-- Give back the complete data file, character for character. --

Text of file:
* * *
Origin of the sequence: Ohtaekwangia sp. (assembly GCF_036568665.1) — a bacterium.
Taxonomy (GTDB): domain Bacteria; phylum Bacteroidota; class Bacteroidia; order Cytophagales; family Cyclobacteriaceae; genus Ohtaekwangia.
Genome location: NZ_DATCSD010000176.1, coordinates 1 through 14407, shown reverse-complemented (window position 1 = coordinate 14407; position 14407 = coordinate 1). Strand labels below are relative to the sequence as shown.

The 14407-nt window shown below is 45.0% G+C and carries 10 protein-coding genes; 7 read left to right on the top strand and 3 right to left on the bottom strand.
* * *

Origin of the sequence: Ohtaekwangia sp. (assembly GCF_036568665.1) — a bacterium.
Taxonomy (GTDB): domain Bacteria; phylum Bacteroidota; class Bacteroidia; order Cytophagales; family Cyclobacteriaceae; genus Ohtaekwangia.
Genome location: NZ_DATCSD010000176.1, coordinates 1 through 14407, shown reverse-complemented (window position 1 = coordinate 14407; position 14407 = coordinate 1). Strand labels below are relative to the sequence as shown.

The 14407-nt window shown below is 45.0% G+C and carries 10 protein-coding genes; 7 read left to right on the top strand and 3 right to left on the bottom strand.